“I affirm my profound belief that God’s greatest creation is womanhood. I also believe that there is no greater good in all the world than motherhood. The influence of a mother in the lives of her children is beyond calculation. Single parents, most of whom are mothers, perform an especially heroic service…”. (James E. Faust, Father, Come Home in the Ensign May 1993)
The Famous Poet William Ross Wallace wrote in 1865
Woman, how divine your mission
Here upon our natal sod!
Keep, oh, keep the young heart open
Always to the breath of God!
All true trophies of the ages
Are from mother-love impearled;
For the hand that rocks the cradle
Is the hand that rules the world.
As stated in the poem, motherhood is indeed a divine calling from God. That Jesus Christ valued the nurturing of children is evidenced in the scriptures. “Then were there brought unto him little children, that he should put his hands on them, and pray: and the disciples rebuked them. But Jesus said, Suffer little children, and forbid them not, to come unto me: for of such is the kingdom of heaven.” (Matthew 19:13-14 in the Bible) “And when he had said these words, he wept and the multitude bare record of it, and he took their little children, one by one, and blessed them, and prayed unto the Father for them. (3 Nephi 17:21 in the Book of Mormon). Jesus Christ also taught, “Inasmuch as ye have done it unto one of the least of these my brethren, ye have done it unto me.” (Matthew 25:40 in the Bible)
Selfless Nature of Motherhood
A scene from Victor Hugo’s 1874 novel Ninety-Three reads: “She has kept none for herself,” grumbled the sergeant. “Because she is not hungry,” said a soldier. “Because she is a mother,” said the sergeant. Motherhood by nature has an outward rather than inward focus. She “seeketh not her own” (1 Corinthians 13:5 in the Bible). Religious leader Jeffrey R. Holland said, “No love in mortality comes closer to approximating the pure love of Jesus Christ than the selfless love a devoted mother has for her child.” (General Conference October, 2015) While society tends to relegate motherhood to the sidelines, the value of creating an environment conducive to the physical, mental, and spiritual growth of children cannot be overestimated. A society that does not value its children, does not value itself or its future and will eventually fail to progress.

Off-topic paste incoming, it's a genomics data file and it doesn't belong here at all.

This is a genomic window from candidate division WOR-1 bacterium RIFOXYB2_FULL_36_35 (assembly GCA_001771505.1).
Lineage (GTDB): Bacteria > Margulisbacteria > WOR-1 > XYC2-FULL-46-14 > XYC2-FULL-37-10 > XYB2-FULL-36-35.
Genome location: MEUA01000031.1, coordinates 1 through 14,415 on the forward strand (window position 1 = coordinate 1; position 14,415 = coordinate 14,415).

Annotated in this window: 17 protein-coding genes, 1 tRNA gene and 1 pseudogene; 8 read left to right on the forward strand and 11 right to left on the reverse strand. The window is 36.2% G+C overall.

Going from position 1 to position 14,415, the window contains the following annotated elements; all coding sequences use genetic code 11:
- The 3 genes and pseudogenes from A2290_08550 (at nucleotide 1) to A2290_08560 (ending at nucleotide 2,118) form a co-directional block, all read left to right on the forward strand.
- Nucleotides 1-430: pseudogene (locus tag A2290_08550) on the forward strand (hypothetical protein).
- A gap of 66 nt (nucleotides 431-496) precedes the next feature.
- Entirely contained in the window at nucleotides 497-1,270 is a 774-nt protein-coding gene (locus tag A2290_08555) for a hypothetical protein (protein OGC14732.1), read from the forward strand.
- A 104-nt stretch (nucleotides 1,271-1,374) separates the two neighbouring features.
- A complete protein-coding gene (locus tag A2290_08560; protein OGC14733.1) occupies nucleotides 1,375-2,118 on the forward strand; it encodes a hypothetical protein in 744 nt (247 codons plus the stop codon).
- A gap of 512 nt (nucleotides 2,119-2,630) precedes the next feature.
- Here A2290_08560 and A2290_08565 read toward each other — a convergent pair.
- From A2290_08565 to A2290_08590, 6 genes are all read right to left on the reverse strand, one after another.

True motherhood goes far beyond biological parenthood. Author Sheri Dew (who had no children of her own) said, “Few of us will reach our potential without the nurturing of both the mother who bore us and the mothers who bear with us.” Grandmothers, aunts, sisters, teachers, advisors, leaders, neighbors, and friends are all needed to love and guide children and youths within their own spheres of influence. Perhaps one of the greatest examples of mothering is the life of Mother Teresa of Calcutta, who had no children of her own. Speaking of the need to provide physical and spiritual nourishment to all of God’s children, she said, “What you are doing I cannot do, what I’m doing you cannot do, but together we are doing something beautiful for God, and this is the greatness of God’s love for us — to give us the opportunity to become holy through the works of love that we do.” Mother Teresa also said, “The problem with our world is that we draw the circle of family too small.”
“To all of our mothers everywhere, past, present, or future, I say, Thank you. Thank you for giving birth, for shaping souls, for forming character, and for demonstrating the pure love of Christ.” Jeffrey R. Holland, General Conference October 2015). The Savior in His hour of agony, looked down on His suffering mother and made provision for her care. Perhaps these words apply not just to John but to us all: “Then saith he to the disciple, Behold thy mother!” (John 19:27 in the Bible)
The research and preparation for this article was accomplished by Melinda Sturgell, my beloved daughter.